Imagine what you want your life to be like as a writer. Do you live in a penthouse overlooking the New York cityscape? Do you live in a comfortable log cabin in a picturesque mountain setting? Chances are you’ve already done this. Write down your ideal life with as much detail as possible. Consider your house, your car, your vacations, your clothing, absolutely everything that you want and jot it down.
Now, ask yourself exactly how you reached that level of success. Did you write a New York Times Bestseller that was picked up and re-published by a major publishing house along with a sizable advance and contract? Did a movie studio pick up the rights to one of the novels you wrote? Did Showtime pick up the rights to a fantasy series you wrote in the hopes of competing with Game of Thrones? Write down the exact event or even collection of events that awarded you your dream life.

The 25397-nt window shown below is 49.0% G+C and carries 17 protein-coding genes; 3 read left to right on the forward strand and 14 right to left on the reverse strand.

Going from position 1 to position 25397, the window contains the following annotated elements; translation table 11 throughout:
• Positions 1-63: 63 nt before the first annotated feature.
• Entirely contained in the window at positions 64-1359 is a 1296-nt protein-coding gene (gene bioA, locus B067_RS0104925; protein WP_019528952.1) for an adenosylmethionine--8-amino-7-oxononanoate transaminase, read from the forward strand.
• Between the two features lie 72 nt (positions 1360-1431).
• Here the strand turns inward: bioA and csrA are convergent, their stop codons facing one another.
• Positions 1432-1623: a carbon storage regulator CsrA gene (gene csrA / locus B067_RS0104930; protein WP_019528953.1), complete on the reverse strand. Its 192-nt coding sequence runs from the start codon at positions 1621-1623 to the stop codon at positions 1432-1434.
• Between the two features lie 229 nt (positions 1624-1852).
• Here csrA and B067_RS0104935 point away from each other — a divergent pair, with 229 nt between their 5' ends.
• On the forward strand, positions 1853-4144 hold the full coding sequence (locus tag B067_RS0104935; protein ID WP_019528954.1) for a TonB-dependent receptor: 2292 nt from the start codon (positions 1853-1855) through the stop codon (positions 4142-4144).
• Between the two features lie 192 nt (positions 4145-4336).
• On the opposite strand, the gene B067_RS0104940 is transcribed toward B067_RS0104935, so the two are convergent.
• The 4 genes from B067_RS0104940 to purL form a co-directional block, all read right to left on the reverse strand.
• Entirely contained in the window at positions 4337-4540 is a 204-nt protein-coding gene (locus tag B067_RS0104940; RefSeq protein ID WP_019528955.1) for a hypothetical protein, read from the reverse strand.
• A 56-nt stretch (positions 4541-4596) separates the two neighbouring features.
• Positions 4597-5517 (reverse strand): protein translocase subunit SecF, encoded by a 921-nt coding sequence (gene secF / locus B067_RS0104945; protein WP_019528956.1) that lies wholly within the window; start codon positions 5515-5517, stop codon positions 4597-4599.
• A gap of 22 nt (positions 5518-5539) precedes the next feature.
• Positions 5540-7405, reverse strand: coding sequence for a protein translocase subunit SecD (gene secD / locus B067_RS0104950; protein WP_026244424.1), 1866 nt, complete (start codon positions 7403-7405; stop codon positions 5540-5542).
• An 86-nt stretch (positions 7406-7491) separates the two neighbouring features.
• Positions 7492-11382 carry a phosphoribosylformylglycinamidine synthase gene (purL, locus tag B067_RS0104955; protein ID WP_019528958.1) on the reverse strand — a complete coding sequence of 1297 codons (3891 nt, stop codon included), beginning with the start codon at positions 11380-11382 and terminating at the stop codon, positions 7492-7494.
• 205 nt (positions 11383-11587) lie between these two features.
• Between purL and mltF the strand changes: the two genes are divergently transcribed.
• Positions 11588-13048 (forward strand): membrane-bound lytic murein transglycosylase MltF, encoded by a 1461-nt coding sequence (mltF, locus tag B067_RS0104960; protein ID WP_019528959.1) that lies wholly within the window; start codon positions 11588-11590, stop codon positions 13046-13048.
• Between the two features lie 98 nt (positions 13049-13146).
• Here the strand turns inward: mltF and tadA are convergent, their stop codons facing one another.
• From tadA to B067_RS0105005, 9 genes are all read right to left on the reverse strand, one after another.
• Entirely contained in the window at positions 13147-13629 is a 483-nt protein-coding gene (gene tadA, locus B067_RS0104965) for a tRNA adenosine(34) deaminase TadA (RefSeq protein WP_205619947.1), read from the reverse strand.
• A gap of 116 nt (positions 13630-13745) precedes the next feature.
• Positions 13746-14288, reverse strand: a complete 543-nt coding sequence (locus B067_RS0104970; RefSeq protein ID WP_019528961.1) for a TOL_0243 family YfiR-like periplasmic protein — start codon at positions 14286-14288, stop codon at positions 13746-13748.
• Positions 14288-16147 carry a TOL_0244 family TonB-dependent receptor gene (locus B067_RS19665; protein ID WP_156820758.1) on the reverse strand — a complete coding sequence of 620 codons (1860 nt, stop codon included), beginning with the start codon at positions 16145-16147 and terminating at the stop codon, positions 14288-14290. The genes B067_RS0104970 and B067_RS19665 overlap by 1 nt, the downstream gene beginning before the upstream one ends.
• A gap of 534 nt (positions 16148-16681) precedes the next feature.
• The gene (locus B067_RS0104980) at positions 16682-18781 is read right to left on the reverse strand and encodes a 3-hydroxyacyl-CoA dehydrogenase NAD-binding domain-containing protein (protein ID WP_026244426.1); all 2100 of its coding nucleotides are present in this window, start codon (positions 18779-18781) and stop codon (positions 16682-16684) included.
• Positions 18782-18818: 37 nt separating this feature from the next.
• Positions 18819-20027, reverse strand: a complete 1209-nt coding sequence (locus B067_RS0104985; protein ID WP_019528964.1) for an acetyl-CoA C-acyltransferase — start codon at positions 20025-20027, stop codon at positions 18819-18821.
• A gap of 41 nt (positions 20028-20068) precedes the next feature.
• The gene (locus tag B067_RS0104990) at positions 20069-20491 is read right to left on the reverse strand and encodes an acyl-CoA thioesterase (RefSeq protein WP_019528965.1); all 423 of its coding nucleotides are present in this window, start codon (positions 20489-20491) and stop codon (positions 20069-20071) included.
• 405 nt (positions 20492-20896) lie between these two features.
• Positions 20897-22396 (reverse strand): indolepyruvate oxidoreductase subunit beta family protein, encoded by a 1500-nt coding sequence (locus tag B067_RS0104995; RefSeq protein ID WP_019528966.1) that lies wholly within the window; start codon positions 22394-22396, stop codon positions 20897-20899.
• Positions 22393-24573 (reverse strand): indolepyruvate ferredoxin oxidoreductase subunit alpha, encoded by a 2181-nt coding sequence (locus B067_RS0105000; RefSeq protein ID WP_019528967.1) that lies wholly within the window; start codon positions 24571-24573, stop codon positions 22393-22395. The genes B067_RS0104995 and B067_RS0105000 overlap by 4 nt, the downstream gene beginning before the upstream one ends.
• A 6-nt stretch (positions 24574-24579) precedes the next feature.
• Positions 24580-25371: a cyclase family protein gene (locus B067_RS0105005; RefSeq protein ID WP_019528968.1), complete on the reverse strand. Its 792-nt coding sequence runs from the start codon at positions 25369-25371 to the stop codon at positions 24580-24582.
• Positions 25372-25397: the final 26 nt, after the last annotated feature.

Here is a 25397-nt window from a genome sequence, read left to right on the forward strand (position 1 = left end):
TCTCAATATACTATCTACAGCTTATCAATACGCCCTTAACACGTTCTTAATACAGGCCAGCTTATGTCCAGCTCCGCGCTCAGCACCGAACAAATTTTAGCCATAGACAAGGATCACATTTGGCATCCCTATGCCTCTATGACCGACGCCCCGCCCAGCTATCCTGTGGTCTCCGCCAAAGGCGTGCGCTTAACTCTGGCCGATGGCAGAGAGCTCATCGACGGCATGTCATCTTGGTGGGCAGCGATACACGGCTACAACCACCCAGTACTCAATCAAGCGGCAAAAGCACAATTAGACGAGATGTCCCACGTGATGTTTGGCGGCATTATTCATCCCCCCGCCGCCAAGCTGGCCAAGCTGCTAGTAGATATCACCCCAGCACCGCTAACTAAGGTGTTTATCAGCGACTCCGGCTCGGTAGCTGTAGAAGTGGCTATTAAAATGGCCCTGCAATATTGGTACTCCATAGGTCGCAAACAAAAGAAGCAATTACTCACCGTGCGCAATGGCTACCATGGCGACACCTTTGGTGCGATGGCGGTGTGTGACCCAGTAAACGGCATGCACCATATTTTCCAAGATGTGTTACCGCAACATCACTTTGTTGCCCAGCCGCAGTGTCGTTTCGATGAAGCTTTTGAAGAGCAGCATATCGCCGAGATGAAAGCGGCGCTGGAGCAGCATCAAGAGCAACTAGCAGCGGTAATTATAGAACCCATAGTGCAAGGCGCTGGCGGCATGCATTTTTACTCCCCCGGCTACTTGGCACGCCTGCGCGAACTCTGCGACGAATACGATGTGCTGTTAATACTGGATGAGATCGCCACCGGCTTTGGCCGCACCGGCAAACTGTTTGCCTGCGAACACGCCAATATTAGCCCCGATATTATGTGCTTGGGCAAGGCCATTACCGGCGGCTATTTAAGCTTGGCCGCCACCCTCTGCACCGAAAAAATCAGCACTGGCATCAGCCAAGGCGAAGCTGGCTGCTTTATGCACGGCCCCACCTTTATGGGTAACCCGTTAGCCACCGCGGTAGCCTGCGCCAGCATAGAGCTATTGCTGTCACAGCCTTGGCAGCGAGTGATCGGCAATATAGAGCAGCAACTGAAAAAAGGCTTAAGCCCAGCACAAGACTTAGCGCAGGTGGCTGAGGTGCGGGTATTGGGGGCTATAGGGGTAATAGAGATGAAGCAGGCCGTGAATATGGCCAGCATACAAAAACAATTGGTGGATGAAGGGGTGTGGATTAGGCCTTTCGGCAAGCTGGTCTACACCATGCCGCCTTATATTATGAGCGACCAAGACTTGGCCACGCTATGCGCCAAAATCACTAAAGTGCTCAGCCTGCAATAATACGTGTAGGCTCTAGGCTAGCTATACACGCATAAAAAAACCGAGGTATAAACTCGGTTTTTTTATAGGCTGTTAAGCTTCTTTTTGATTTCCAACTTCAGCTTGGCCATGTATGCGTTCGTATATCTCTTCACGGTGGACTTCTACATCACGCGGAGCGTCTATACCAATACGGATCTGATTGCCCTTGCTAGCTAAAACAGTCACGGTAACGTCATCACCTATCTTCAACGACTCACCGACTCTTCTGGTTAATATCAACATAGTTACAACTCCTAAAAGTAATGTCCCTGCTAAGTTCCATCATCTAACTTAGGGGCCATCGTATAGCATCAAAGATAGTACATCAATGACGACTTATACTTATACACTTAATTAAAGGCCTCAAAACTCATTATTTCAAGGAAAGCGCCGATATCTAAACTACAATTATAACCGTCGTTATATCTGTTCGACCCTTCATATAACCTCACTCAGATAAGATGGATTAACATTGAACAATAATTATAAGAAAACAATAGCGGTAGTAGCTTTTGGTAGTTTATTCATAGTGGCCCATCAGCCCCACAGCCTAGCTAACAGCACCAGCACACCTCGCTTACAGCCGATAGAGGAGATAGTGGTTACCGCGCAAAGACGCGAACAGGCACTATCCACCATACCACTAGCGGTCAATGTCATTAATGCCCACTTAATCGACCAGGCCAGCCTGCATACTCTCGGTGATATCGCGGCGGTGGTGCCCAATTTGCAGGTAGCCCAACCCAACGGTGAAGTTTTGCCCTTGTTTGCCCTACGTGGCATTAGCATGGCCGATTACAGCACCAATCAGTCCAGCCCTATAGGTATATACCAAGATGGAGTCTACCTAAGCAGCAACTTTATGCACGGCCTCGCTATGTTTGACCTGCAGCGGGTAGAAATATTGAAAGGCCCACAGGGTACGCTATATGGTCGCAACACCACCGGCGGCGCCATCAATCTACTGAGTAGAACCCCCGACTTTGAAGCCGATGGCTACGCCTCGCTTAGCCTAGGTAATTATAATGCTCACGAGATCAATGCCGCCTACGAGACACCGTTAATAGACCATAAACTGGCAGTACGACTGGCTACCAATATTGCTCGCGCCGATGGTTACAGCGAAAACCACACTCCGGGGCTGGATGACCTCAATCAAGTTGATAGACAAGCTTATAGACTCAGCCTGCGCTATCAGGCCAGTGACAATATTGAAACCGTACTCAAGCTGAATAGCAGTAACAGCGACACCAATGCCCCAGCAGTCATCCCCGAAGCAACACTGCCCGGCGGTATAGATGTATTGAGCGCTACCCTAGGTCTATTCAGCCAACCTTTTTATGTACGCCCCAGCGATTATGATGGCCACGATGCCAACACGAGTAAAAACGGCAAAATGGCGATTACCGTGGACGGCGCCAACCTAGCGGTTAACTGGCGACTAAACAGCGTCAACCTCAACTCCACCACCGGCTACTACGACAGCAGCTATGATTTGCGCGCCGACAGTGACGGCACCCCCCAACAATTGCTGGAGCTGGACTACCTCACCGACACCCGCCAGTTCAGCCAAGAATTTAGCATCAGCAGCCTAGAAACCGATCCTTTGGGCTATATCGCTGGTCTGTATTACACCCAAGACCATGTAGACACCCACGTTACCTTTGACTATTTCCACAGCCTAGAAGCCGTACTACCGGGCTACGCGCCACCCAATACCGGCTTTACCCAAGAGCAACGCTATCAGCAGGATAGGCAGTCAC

Now consider what level of success you had just prior to this. Were you making a steady living through the sale of ebooks? Maybe you, like I, were offering advertising space in your fiction. Were you selling audio books or even independently published comic books? How much were you making? Put as much thought into it as possible and write it all down.
How did you reach that level of success? How did you build your readership to a level that afforded you even that much success? Did you do blog tours? Did you pay for advertising on websites and in publications relevant to what your readers are looking for? Did you teach classes at writer conferences? Write it all down.
Finally, ask yourself how you got even this level of success. How did you begin. Did you start on social networking sites, meeting people and building a fan base? Did you attend writer conferences? Did you perform readings at local coffee shops? Think of all the things you can do today to get started and write them down.